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English UK: “ISI accreditation costly and ineffective”

English UK is calling for the reinstatement of Accreditation UK as an approved body for Tier 4 visa sponsors, claiming that the de jure metric, the Independent Schools Inspectorate (ISI), is costly and ineffective. However, the Home Office says it has no plans to change its arrangements.

All language schools recruiting students on Tier 4 visas must be ISI accredited.

The government shifted to sole use of ISI in a bid to crack down on bogus colleges in 2011

Since 2011, the government has only allowed operators in England and Wales to recruit non-EEA students on Tier 4 visas (for study periods over 12 months) if they have ISI accreditation. Schools can still use Accreditation UK – which is administered by the British Council and English UK – but only for recruiting students on shorter term visas.

“It is legalised extortion. Accreditation UK is better and more rigorous than ISI at a fraction of the cost”

However, a comparative study from English UK has found that Accreditation UK may well be the superior benchmark.

“The differences are extreme enough that a centre could easily fail an Accreditation UK inspection and pass one from the ISI,” said Tony Millns, CEO of English UK.

English UK, which represents 450 schools, looked at a random sample of 36 ISI inspection reports on providers also inspected by Accreditation UK in January. It found that on average ISI gave marks that were 52% higher than those given by Accreditation UK.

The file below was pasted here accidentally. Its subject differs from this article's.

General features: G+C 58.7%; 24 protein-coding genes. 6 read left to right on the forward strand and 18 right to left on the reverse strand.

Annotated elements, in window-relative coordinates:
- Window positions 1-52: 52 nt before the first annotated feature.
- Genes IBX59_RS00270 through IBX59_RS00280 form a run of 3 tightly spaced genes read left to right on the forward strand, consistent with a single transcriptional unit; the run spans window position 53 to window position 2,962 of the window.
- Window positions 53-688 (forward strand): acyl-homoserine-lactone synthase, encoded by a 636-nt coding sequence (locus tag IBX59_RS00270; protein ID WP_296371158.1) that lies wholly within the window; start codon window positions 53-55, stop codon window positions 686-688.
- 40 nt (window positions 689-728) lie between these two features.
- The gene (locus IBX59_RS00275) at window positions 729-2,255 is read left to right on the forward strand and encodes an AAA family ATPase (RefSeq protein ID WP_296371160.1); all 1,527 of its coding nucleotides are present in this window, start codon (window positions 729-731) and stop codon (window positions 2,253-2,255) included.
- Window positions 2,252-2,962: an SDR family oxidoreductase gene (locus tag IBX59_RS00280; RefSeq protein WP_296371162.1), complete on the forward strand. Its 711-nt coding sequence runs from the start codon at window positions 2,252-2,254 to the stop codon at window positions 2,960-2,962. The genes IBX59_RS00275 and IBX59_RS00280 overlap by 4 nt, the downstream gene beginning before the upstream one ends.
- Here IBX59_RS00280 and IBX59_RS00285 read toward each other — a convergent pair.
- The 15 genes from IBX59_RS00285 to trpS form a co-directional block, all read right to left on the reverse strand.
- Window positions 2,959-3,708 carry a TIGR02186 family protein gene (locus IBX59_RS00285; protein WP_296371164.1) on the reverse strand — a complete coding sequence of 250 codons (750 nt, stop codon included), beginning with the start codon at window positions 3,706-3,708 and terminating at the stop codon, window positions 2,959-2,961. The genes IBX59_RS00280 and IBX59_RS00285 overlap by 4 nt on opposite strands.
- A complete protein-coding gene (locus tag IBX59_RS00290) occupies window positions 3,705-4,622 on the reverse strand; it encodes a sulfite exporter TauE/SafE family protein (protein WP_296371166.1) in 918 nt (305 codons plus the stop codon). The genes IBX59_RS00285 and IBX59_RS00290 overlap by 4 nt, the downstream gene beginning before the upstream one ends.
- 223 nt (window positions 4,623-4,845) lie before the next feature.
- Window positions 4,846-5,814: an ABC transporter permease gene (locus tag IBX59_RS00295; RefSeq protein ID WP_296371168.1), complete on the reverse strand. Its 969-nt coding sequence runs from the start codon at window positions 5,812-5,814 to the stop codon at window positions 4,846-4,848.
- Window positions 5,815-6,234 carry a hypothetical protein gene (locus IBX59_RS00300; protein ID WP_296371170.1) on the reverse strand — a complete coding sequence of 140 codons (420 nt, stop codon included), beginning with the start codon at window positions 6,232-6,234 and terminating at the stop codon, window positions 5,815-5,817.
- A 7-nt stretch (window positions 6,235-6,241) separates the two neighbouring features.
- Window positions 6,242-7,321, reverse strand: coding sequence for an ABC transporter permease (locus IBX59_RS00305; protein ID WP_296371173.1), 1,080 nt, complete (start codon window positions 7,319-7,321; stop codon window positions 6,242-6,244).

The tone of the reports was also compared, with nearly 75% of ISI reports found to be ‘more’ or ‘much more’ positive than those of Accreditation UK. No cases were recorded where ISI was more critical than Accreditation UK.

In addition, ISI’s costs and annual fees are more than three times higher than Accreditation UK’s – something that has deterred some language schools from even applying for Tier 4 accreditation.

“It is legalised extortion,” said Millns. “Accreditation UK is better and more rigorous than ISI at a fraction of the cost – why shouldn’t it be an accrediting body for T4?”

The Home Office pared back the number of accreditation bodies it used after a UK Border Agency study, published December 2010, found that 26% of those at privately funded colleges and 14% of those at English language schools were potentially non-compliant with the terms of their visa. This compared to just 2% at universities and independent schools.

The only approved accreditation bodies left were those already playing a role in the statutory regulation of education: Ofsted, the Quality Assurance Agency, ISI, plus six smaller specialist bodies.

No cases were recorded where ISI was more critical than Accreditation UK

A Home Office spokesperson told The PIE News: “These arrangements have raised educational standards across the sector, rooted out abuse and improved the reputation of British education overseas. We have no plans to change these arrangements.”

However, English UK said that claims ISI had cleaned up the sector were misleading. Citing a survey of non-accredited private language schools carried out over a decade, it said that from an original source of 560 schools, nearly half had gone out of business by early 2012 – soon after ISI became the sole Tier 4 accreditation body for the sector.

Most of the remainder either gained some form of accreditation or chose to accept EU students only, ruling out the possibility of visa fraud. “This success can’t be attributed to the ISI as these inspections were only just starting at the time of our findings,” said Millns.


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